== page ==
The second primary program under the EWP Program that can be used for climate adaptation to reduce flooding and restore ecosystems is the EWP Program - Floodplain Easements. Under the Floodplain Easements program, NRCS offers financial and technical assistance to purchase floodplain easements on agricultural, residential and open lands. The aim of this program is to restore acquired land to its natural floodplain condition and conserve natural functions and values, such as for wildlife habitat and recharging groundwater. As a part of this program, any structures within the easement are either required to be demolished, and removed or relocated outside the affected floodplain area. Landowners of agricultural or open lands, or lands primarily used for residential housing located within a floodplain are eligible, and may consider the Floodplain Easement program to support managed retreat to reduce threats to life and/or property from flooding.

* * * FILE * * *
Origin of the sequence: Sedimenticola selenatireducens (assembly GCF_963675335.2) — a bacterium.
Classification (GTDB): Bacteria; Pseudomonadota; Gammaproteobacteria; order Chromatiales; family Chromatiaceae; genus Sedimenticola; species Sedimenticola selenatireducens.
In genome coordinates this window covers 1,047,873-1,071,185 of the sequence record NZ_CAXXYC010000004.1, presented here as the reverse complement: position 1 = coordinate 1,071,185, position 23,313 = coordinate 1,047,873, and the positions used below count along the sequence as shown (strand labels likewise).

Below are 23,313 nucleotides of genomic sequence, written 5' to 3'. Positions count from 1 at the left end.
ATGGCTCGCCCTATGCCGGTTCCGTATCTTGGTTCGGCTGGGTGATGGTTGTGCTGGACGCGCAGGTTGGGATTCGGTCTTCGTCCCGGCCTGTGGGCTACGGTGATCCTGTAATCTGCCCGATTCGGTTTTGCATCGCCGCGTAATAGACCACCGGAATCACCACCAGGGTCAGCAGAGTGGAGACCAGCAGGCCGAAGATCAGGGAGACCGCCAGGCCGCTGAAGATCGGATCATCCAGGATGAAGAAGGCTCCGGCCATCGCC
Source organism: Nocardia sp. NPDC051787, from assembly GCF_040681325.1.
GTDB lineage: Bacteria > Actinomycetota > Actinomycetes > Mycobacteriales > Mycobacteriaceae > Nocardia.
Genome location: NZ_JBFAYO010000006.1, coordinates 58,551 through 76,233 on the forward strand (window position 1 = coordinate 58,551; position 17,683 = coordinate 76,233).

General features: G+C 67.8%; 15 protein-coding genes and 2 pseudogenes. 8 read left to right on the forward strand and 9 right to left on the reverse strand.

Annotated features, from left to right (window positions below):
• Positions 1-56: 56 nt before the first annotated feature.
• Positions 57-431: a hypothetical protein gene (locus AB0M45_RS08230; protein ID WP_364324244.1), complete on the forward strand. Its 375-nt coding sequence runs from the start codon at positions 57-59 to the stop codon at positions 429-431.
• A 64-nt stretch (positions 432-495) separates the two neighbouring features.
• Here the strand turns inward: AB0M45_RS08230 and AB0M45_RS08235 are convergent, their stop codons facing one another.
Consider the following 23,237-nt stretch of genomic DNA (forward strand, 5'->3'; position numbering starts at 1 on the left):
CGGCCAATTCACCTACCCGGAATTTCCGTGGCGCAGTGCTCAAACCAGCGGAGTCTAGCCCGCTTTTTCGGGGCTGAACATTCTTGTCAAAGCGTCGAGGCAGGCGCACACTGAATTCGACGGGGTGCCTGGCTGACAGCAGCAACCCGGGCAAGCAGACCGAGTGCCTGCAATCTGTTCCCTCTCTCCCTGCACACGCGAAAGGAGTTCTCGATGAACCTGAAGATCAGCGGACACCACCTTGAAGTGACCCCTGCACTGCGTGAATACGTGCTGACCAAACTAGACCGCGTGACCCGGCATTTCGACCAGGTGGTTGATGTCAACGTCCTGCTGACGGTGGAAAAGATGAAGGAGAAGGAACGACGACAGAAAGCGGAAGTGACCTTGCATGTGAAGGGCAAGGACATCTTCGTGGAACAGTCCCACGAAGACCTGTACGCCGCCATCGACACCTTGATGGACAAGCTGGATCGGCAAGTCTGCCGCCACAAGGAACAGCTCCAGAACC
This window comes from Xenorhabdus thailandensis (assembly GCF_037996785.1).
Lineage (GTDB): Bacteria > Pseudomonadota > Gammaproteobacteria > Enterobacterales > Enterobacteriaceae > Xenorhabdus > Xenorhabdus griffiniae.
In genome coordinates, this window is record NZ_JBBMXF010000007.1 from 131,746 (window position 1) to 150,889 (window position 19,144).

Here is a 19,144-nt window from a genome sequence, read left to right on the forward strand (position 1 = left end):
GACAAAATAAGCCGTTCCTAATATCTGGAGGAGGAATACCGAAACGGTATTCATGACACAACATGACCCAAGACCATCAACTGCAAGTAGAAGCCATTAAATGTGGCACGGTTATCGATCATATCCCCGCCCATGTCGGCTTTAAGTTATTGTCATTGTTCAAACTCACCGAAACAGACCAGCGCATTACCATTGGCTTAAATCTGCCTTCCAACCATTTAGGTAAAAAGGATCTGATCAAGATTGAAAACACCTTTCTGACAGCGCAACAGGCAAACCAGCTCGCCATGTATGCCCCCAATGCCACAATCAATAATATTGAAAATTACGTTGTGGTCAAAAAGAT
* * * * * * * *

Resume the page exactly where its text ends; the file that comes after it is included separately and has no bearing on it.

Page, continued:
NRCS may acquire the following types of land for floodplain easements:

  • Lands damaged by flooding at least once during the previous calendar year or subject to flood damage at least twice within the previous 10 years.
  • Lands that contribute to the restoration of floodwater storage and flow, offer a way to control erosion, or improve the practical management of the floodplain easement.
  • Lands that would be inundated or adversely impacted as a result of a dam breach.

Only agricultural, residential, or open lands are eligible to be enrolled in the EWP Program - Floodplain Easements. One advantage of an easement as compared to an acquisition is that landowners are still able to live on other areas of their property and retain several use rights, including the right to control public access and to continue recreational uses, such as hunting and fishing.